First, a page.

I am a competitive cheerleader and as well as all other cheerleaders in the world, I want to prove to the world that what I do best, love with all my heart, and can’t live without is most definitely a sport. Trying to clarify this long debate on how cheerleading is a sport and how it is not is my biggest intention in this paper. Polls say that 60% of the voters think cheerleading is a sport and 35% think it is not (Varnavas). Cheerleading should be accepted as a sport and it is all up to the voters, depending on if they know the facts of competitive cheerleading and non-competitive cheerleading.
Cheerleading is something that I love to do. I started tumbling at a gym called Speed Athletics when I was in sixth grade. In 7th grade, I tried out for the middle school cheerleading team because one of my friends was trying out as well, but unfortunately did not make it. Even though I did not make the team, I still continued tumbling classes. In 8th grade I tried out for the team again, and after many private tumbling lessons and working on motions with my neighbor who was a high school cheerleader, I made the team. Ever since 8th grade, I have been in love with cheerleading. I cheered all throughout high school, cheering for my high school’s football team and cheering competitively. I devoted most of my time to cheering. During the week, I had cheerleading every day but Saturday, and sometimes even then I would go to tumbling classes or be at a competition. Cheerleading was my escape
Competitive Cheer is rapidly growing in popularity throughout the United States. Cheerleading isn’t always considered a sport, but Competitive Cheer should be. Just like athletes in any other sport, members of Competitive Cheer squads clock many hours of intense training and often endure serious injuries. As a society, we often think of cheerleaders as nothing more than pretty girls on the sidelines, but the rise of Competitive Cheer demands that we reclassify cheerleading as a sport.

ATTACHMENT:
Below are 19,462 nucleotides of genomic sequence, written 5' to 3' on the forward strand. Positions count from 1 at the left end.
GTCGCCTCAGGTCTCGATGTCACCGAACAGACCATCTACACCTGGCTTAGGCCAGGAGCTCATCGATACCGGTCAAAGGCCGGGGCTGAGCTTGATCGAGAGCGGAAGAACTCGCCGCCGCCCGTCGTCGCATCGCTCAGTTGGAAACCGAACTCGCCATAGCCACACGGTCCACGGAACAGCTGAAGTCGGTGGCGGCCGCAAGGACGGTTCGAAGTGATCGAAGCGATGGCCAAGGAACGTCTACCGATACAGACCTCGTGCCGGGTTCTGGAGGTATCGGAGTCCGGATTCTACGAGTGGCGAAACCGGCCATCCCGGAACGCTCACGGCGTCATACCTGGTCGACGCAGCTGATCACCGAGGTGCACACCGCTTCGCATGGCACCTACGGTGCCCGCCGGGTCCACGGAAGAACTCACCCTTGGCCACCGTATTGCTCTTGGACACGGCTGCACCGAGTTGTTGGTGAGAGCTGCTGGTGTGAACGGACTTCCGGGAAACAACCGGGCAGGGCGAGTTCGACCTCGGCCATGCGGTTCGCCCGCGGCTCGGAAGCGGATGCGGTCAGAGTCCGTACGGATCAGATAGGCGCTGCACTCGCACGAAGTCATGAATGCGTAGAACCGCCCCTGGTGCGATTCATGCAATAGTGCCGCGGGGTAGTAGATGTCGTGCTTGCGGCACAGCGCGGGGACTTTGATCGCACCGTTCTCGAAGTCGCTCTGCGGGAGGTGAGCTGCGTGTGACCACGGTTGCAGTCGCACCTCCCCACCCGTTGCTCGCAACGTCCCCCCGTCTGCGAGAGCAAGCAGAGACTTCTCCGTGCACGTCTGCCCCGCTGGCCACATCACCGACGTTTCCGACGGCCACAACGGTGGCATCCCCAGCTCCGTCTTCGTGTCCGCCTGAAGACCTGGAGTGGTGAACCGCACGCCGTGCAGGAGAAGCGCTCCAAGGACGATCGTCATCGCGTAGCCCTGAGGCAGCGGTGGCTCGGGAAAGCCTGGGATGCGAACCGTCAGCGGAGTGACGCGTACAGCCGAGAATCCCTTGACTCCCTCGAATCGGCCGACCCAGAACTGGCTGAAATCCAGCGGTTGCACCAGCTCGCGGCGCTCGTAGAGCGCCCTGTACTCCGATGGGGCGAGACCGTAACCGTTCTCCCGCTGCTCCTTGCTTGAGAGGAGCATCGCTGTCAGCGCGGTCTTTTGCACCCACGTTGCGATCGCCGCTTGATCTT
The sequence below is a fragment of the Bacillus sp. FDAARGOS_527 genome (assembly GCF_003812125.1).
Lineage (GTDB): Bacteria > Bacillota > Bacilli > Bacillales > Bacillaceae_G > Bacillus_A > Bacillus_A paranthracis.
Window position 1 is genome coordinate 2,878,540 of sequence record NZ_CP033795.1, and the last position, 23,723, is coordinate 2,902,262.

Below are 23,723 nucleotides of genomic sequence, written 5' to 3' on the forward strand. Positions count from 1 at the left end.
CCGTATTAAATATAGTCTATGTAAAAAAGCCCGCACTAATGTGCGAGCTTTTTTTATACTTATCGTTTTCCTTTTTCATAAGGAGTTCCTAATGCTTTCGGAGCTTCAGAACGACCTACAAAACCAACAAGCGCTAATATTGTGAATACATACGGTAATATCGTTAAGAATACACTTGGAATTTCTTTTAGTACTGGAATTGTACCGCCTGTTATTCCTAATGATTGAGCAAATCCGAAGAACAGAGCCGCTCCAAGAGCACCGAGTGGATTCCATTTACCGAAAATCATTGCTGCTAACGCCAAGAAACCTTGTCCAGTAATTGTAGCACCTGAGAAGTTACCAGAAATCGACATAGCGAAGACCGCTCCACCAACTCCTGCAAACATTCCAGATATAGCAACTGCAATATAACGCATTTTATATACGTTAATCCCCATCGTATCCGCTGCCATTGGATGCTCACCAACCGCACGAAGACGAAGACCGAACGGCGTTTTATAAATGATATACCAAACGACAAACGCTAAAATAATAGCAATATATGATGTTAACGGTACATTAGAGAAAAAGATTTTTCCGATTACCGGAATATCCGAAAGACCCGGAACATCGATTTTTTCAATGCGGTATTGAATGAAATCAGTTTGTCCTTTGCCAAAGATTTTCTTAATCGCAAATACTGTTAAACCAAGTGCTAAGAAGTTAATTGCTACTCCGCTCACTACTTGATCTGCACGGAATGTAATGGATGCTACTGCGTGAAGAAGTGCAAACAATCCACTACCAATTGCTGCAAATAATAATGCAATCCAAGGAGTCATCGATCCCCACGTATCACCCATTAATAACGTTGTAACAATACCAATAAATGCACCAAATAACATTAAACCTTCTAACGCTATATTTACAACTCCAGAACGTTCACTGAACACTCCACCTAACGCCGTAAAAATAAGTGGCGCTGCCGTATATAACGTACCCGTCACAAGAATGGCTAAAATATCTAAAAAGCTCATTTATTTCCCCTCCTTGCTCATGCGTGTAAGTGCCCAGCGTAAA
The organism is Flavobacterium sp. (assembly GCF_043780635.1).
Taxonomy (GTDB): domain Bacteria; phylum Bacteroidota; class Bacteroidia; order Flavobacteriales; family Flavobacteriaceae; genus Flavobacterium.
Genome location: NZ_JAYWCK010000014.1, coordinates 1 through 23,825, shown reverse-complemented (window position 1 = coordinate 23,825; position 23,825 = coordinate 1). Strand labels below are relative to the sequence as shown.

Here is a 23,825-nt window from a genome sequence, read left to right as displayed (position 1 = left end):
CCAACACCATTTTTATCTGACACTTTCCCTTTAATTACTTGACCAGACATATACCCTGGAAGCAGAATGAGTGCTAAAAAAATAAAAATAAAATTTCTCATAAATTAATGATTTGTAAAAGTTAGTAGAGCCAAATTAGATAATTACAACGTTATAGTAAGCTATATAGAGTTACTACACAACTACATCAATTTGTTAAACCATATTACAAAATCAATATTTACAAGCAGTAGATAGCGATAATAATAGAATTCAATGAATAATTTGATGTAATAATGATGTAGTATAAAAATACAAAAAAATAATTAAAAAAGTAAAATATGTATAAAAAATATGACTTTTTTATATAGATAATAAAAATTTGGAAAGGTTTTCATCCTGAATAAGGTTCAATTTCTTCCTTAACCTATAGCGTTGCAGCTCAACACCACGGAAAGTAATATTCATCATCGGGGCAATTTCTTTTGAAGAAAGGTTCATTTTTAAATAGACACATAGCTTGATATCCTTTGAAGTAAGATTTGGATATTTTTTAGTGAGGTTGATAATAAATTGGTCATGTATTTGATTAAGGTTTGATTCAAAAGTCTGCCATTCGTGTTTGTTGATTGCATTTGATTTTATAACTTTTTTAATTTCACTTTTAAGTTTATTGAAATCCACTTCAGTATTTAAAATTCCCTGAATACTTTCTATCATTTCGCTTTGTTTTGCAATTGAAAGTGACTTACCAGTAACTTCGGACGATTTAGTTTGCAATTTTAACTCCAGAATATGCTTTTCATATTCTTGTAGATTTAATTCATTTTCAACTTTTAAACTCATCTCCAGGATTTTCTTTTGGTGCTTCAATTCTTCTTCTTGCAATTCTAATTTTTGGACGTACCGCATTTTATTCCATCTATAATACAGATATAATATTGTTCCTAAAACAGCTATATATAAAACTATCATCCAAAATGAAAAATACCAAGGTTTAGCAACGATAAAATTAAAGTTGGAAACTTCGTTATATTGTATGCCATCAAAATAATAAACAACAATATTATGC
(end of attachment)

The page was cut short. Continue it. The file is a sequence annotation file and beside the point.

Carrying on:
The disgusting, sticky, worn-out mats on the floor of the gym, the abundance of condensating water bottles leaving puddles on the tables, the loud chatter of young girls giggling, gossiping, glowing with happiness: all this takes me back to the most wonderful moments of my life. I’ve spent the past 13 years of my life divulged in the world of cheerleading, and I wouldn’t give it up for the world. There are so many lessons that cheering has giving to me. With the sweat, the pain, the bruises, and the tears I had never been a happier person. Of course there were moments where I wish to everything holy that I could just give up and quit for good, but I loved it far too much to let it go. Cheerleading has taught me a lot about teamwork, friendship, and perseverance, but the best thing I got out of it was my love of teaching.
For about 8 years, I was a competitive cheerleader. I had to quit last year because my body couldn’t handle it anymore. I have chronic tendonitis all throughout the left side of my body. Cheer was a huge part of my life. It was my outlet. I had a second family there. My best friend Charlee got me into it when we were younger and out of the people 3 I would carpool with, I was the last person to quit. They all wanted to have separate lives from cheer, but cheer was all I wanted. I got to be very good at it too in most aspects. Tumbling was the worst part of cheer for me because of my injuries. I was a very good dancer though. I cheered for The Cheer and Dance Connection for about 7 years, Colorado Cheer Academy for a few months, and Rocky Mountain